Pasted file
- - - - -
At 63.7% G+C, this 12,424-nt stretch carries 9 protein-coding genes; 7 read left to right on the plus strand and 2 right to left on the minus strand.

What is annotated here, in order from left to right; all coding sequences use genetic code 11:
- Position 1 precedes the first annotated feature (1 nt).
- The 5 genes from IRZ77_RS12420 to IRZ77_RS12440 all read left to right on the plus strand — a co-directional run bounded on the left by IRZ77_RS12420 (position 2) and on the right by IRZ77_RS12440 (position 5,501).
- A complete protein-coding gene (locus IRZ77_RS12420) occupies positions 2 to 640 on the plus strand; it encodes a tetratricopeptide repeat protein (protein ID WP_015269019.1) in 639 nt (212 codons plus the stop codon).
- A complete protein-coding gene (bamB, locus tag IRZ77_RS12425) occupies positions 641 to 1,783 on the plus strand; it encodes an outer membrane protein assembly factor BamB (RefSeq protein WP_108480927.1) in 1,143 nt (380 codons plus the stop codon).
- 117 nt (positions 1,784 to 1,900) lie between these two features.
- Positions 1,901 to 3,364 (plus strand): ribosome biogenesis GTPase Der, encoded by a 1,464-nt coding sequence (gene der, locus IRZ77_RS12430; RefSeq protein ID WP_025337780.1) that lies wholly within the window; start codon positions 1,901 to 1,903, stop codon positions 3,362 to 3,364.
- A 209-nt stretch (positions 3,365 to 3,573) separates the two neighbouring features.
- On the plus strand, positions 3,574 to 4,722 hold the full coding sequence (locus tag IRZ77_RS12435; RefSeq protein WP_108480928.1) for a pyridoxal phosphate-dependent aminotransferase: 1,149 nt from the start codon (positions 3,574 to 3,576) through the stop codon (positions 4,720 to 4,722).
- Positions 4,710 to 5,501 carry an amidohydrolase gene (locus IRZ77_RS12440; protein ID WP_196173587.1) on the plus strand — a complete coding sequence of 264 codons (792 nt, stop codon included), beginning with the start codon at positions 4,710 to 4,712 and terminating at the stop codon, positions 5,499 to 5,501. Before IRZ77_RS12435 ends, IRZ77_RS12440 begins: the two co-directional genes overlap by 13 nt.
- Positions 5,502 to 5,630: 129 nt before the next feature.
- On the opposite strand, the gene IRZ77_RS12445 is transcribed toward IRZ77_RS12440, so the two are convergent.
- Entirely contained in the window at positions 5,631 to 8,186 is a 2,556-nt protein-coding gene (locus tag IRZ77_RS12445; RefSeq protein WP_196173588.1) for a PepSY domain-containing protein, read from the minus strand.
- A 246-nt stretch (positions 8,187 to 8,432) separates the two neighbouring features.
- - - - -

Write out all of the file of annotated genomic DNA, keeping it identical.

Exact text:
At 63.7% G+C, this 12,424-nt stretch carries 9 protein-coding genes; 7 read left to right on the plus strand and 2 right to left on the minus strand.

What is annotated here, in order from left to right; all coding sequences use genetic code 11:
- Position 1 precedes the first annotated feature (1 nt).
- The 5 genes from IRZ77_RS12420 to IRZ77_RS12440 all read left to right on the plus strand — a co-directional run bounded on the left by IRZ77_RS12420 (position 2) and on the right by IRZ77_RS12440 (position 5,501).
- A complete protein-coding gene (locus IRZ77_RS12420) occupies positions 2 to 640 on the plus strand; it encodes a tetratricopeptide repeat protein (protein ID WP_015269019.1) in 639 nt (212 codons plus the stop codon).
- A complete protein-coding gene (bamB, locus tag IRZ77_RS12425) occupies positions 641 to 1,783 on the plus strand; it encodes an outer membrane protein assembly factor BamB (RefSeq protein WP_108480927.1) in 1,143 nt (380 codons plus the stop codon).
- 117 nt (positions 1,784 to 1,900) lie between these two features.
- Positions 1,901 to 3,364 (plus strand): ribosome biogenesis GTPase Der, encoded by a 1,464-nt coding sequence (gene der, locus IRZ77_RS12430; RefSeq protein ID WP_025337780.1) that lies wholly within the window; start codon positions 1,901 to 1,903, stop codon positions 3,362 to 3,364.
- A 209-nt stretch (positions 3,365 to 3,573) separates the two neighbouring features.
- On the plus strand, positions 3,574 to 4,722 hold the full coding sequence (locus tag IRZ77_RS12435; RefSeq protein WP_108480928.1) for a pyridoxal phosphate-dependent aminotransferase: 1,149 nt from the start codon (positions 3,574 to 3,576) through the stop codon (positions 4,720 to 4,722).
- Positions 4,710 to 5,501 carry an amidohydrolase gene (locus IRZ77_RS12440; protein ID WP_196173587.1) on the plus strand — a complete coding sequence of 264 codons (792 nt, stop codon included), beginning with the start codon at positions 4,710 to 4,712 and terminating at the stop codon, positions 5,499 to 5,501. Before IRZ77_RS12435 ends, IRZ77_RS12440 begins: the two co-directional genes overlap by 13 nt.
- Positions 5,502 to 5,630: 129 nt before the next feature.
- On the opposite strand, the gene IRZ77_RS12445 is transcribed toward IRZ77_RS12440, so the two are convergent.
- Entirely contained in the window at positions 5,631 to 8,186 is a 2,556-nt protein-coding gene (locus tag IRZ77_RS12445; RefSeq protein WP_196173588.1) for a PepSY domain-containing protein, read from the minus strand.
- A 246-nt stretch (positions 8,187 to 8,432) separates the two neighbouring features.